Older people are most at risk. Many of them lose their ability to move and communicate with age, and the circle of their loved ones narrows as friends and family members die. According to the American National Academy of Sciences, nearly a quarter of Americans aged 65 and over have few social connections and rarely make contact with other people. And 43% of people over 60 feel lonely.
In 2015, Julianne Holt-Lanstad and her colleagues conducted a meta-analysis of 70 studies involving more than 3.4 million people. They were observed on average for about seven years. During this time, the likelihood of death of those who felt alone grew by 26%, those who had few social contacts – by 29%, and those who lived alone – by 32%.
Some people will endure a period of social isolation better than others. Collaborative isolation can strengthen families, and you can keep in touch with friends through phone calls, text messages, or joining online communities.
“We live in an age of unprecedented opportunity for communication,” Huremovich points out.
And these opportunities need to be used to provide medical and psychological assistance remotely, he notes. Some studies show that telemedicine services can alleviate loneliness and be useful to those who live alone or far from medical facilities.
Canadian gerontologist Verena Menek, however, doubts that remote medical support can replace personal contacts.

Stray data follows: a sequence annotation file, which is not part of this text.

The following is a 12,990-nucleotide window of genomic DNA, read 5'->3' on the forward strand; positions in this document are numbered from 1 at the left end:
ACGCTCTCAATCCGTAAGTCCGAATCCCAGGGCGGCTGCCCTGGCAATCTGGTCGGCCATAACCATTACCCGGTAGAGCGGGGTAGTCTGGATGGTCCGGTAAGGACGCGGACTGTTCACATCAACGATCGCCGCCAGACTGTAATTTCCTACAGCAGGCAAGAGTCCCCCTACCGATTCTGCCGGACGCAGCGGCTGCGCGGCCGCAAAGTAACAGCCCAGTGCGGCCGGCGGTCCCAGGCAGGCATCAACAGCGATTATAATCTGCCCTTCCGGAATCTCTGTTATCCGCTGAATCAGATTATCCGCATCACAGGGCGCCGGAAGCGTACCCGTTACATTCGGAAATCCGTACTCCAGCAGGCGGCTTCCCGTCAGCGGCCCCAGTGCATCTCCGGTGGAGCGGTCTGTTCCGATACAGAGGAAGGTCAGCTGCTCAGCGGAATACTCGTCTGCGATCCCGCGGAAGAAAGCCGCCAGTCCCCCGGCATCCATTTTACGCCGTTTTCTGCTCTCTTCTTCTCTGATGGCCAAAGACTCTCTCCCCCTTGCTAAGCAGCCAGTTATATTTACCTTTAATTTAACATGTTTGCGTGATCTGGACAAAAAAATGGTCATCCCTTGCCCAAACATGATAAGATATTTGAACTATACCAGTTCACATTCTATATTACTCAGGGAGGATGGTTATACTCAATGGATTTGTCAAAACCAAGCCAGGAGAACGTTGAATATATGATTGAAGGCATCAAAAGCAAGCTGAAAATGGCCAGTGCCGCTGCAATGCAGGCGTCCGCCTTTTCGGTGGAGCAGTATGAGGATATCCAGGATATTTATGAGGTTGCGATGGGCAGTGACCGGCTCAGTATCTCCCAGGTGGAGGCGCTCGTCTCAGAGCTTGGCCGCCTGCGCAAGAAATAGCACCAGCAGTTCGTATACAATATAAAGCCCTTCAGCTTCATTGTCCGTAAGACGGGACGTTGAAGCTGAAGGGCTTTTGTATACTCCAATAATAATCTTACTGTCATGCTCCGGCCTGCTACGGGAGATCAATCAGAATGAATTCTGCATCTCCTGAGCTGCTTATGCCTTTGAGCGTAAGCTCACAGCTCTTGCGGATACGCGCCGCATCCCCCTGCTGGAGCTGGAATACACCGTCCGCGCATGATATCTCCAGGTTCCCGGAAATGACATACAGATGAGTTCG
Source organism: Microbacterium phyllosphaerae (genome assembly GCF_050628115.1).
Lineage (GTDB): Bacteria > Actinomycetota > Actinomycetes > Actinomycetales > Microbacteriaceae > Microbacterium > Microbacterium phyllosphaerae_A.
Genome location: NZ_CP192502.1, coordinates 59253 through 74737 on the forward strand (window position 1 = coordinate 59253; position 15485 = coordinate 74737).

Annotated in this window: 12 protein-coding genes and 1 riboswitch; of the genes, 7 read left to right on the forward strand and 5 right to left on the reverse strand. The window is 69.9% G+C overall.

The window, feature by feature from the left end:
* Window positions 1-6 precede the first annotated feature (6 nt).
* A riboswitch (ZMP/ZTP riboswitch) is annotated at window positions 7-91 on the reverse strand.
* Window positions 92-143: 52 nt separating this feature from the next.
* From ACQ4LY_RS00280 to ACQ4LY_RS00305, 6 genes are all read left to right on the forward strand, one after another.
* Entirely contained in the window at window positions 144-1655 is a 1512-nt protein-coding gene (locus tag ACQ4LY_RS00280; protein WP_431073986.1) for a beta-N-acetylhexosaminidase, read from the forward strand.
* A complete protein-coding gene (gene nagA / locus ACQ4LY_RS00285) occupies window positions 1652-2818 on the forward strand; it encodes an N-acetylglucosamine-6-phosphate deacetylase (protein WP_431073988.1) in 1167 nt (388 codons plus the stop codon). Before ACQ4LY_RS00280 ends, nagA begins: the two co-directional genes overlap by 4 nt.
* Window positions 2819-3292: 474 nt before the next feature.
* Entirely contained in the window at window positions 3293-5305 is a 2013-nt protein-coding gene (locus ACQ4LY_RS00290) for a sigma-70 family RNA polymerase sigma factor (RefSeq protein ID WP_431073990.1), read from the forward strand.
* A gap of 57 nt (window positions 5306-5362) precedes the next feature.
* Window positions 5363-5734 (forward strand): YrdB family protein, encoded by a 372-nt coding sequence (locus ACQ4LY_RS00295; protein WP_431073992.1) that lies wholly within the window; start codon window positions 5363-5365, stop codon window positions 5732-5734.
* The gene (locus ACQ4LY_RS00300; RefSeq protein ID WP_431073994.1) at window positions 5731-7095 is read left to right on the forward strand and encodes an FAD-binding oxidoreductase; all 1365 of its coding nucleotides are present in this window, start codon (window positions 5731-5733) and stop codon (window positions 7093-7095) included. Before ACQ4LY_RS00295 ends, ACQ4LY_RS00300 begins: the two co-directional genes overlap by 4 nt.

“In the long run, this is unlikely to be enough,” she said.
In addition, no matter how perfect modern technologies are, they do not allow you to hug, hold hands, massage or otherwise touch your loved ones – and such manifestations of sympathy, as studies show, have a positive effect on health, contribute to lowering blood pressure and even improve well-being with a cold.
Neuroscientist James Coan is especially worried about people in need of medical care – affected by both COVID-19 and other diseases. In many hospitals, visits are prohibited. This helps to contain the virus, but at the same time reduces the number of tactile contacts, Coan explains. But, as his studies show, hugs and other types of touches help people survive physical pain, unpleasant sensations seem to them less intense.
Even the touch of a hospital employee in a protective suit is better than nothing, he explains. The scientist believes that such points should be taken into account in treatment protocols.
There is one more problem when people with addictions need to stop substance abuse treatment during COVID-19. They are also more vulnerable than regular people in lockdown and need support more than ever.
If some people drink because of monotony and boredom, others try to cope with anxiety, panic, and stress with the help of alcohol. Anyway, drinking now helps instantly forget that a pandemic is raging in the world.
While drinking alcohol, the dopamine hormone artificially rises. That is why people feel joy, euphoria, pleasure, and happiness and the problems seem to dissolve. But in the morning, when they sober up, dopamine breaks down – and joy disappears. A person may feel depressed and lethargic.
At the same time, each time a large dose of the stimulant in the form of an alcoholic drink may be required in order to reach the peak of dopamine production. This can ultimately lead to addiction and it’s quite difficult to get treatment for substance abuse during COVID-19.